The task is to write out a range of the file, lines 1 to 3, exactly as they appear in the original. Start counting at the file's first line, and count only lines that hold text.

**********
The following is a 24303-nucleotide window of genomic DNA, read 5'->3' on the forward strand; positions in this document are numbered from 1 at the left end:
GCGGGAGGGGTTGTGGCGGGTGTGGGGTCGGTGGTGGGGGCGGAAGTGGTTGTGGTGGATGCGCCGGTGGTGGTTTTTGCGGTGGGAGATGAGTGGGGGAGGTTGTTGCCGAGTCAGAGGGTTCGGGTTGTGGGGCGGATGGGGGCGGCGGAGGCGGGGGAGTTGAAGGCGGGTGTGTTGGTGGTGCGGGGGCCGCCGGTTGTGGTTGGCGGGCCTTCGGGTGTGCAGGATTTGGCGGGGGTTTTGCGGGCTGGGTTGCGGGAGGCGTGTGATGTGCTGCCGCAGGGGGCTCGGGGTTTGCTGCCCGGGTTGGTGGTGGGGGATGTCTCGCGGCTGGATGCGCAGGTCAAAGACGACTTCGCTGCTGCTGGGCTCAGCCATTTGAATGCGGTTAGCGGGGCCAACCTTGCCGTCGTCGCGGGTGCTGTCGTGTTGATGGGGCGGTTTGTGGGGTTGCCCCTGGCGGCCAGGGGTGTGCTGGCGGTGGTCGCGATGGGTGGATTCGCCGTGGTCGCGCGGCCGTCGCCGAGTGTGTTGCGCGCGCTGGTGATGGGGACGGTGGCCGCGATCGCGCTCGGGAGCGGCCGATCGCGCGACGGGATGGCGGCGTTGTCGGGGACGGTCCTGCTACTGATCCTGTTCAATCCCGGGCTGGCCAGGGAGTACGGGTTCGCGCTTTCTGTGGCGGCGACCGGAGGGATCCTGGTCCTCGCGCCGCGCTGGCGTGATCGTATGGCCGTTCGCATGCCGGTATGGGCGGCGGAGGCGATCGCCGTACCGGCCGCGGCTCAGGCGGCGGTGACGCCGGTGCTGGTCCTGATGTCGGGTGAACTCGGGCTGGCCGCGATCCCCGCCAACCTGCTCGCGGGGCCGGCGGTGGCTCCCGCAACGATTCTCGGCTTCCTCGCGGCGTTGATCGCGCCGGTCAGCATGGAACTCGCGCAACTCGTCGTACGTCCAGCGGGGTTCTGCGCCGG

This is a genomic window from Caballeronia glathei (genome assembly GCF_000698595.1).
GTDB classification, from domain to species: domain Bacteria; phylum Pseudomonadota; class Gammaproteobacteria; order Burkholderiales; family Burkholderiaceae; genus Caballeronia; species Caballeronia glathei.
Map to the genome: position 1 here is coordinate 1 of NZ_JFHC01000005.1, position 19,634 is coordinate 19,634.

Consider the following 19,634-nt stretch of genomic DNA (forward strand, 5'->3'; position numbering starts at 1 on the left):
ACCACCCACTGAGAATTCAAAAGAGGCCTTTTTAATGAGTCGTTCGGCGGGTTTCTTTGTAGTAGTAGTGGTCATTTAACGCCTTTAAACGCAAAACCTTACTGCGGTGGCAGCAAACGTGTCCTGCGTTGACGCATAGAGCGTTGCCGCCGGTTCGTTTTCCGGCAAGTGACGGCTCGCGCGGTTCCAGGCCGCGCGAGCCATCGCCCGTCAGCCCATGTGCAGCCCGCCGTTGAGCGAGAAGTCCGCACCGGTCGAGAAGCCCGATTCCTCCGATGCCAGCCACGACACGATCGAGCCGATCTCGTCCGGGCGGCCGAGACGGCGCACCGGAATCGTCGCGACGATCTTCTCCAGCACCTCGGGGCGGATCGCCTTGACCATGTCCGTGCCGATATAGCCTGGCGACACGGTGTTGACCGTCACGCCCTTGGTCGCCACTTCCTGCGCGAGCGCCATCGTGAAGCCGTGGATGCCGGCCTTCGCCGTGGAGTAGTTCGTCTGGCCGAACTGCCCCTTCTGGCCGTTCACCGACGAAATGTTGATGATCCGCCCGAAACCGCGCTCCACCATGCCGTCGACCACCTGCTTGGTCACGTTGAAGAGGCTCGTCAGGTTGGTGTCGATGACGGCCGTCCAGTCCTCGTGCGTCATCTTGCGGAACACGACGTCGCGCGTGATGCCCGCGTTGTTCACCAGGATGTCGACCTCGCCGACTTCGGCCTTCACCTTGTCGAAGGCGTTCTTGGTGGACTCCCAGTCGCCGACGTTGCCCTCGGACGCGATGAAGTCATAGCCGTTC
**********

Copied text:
The following is a 24303-nucleotide window of genomic DNA, read 5'->3' on the forward strand; positions in this document are numbered from 1 at the left end:
GCGGGAGGGGTTGTGGCGGGTGTGGGGTCGGTGGTGGGGGCGGAAGTGGTTGTGGTGGATGCGCCGGTGGTGGTTTTTGCGGTGGGAGATGAGTGGGGGAGGTTGTTGCCGAGTCAGAGGGTTCGGGTTGTGGGGCGGATGGGGGCGGCGGAGGCGGGGGAGTTGAAGGCGGGTGTGTTGGTGGTGCGGGGGCCGCCGGTTGTGGTTGGCGGGCCTTCGGGTGTGCAGGATTTGGCGGGGGTTTTGCGGGCTGGGTTGCGGGAGGCGTGTGATGTGCTGCCGCAGGGGGCTCGGGGTTTGCTGCCCGGGTTGGTGGTGGGGGATGTCTCGCGGCTGGATGCGCAGGTCAAAGACGACTTCGCTGCTGCTGGGCTCAGCCATTTGAATGCGGTTAGCGGGGCCAACCTTGCCGTCGTCGCGGGTGCTGTCGTGTTGATGGGGCGGTTTGTGGGGTTGCCCCTGGCGGCCAGGGGTGTGCTGGCGGTGGTCGCGATGGGTGGATTCGCCGTGGTCGCGCGGCCGTCGCCGAGTGTGTTGCGCGCGCTGGTGATGGGGACGGTGGCCGCGATCGCGCTCGGGAGCGGCCGATCGCGCGACGGGATGGCGGCGTTGTCGGGGACGGTCCTGCTACTGATCCTGTTCAATCCCGGGCTGGCCAGGGAGTACGGGTTCGCGCTTTCTGTGGCGGCGACCGGAGGGATCCTGGTCCTCGCGCCGCGCTGGCGTGATCGTATGGCCGTTCGCATGCCGGTATGGGCGGCGGAGGCGATCGCCGTACCGGCCGCGGCTCAGGCGGCGGTGACGCCGGTGCTGGTCCTGATGTCGGGTGAACTCGGGCTGGCCGCGATCCCCGCCAACCTGCTCGCGGGGCCGGCGGTGGCTCCCGCAACGATTCTCGGCTTCCTCGCGGCGTTGATCGCGCCGGTCAGCATGGAACTCGCGCAACTCGTCGTACGTCCAGCGGGGTTCTGCGCCGG

This is a genomic window from Caballeronia glathei (genome assembly GCF_000698595.1).